Yet at the same time, local voters have approved a string of four county tax renewals or increases and the county board retains a 9-6 Democratic majority. Obama and Pelosi would be much happier if they only had to govern Saginaw County.
“This was one of the most interesting factors in our elections both in August and in November,” says Cheryl Hadsall, a Democratic county board member and past chairwoman. “People overwhelmingly voted Republican (including Rick Synder over Virg Bernero for governor), and usually the Republican Party stands for no taxes and no tax increases. But at the same time, millages were approved for the Castle Museum, parks and recreation, the Event Center and animal control. I haven’t figured it out yet, but I guess it’s telling us that people just want to choose what they pay for, and they want value for their dollars.”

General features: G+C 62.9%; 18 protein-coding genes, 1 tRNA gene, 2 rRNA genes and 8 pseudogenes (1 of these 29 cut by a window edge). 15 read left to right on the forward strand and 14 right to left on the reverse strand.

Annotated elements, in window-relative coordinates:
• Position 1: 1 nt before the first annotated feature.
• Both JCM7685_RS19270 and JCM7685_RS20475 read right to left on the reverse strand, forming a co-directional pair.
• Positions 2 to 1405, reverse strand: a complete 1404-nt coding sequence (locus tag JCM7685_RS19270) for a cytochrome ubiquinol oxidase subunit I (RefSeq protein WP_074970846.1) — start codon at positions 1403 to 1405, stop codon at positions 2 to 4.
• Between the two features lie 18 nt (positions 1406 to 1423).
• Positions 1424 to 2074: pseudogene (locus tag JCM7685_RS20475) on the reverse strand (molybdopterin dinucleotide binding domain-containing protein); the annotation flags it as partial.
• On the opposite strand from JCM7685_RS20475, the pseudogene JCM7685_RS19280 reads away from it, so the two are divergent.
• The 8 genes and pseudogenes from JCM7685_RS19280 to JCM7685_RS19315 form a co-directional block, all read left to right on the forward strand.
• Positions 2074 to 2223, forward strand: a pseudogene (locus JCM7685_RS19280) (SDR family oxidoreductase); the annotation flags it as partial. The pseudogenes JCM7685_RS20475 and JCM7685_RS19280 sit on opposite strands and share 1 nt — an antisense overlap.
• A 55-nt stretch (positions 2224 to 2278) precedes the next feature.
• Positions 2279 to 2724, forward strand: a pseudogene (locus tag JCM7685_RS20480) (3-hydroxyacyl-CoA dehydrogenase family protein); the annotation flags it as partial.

Of course, each of those proposals was for a fraction of 1 mill in property tax, while the law enforcement levy would cost more.
And there was no organized opposition, such as veteran Republican Pat Wurtzel and board newcomer Tim Kelly (also county GOP chairman) have mounted against a law enforcement increase.
“I will not support placing a public safety levy on the ballot because the Board of Commissioners cannot continue solving their budget problems on the backs of the taxpayer,” Kelly says.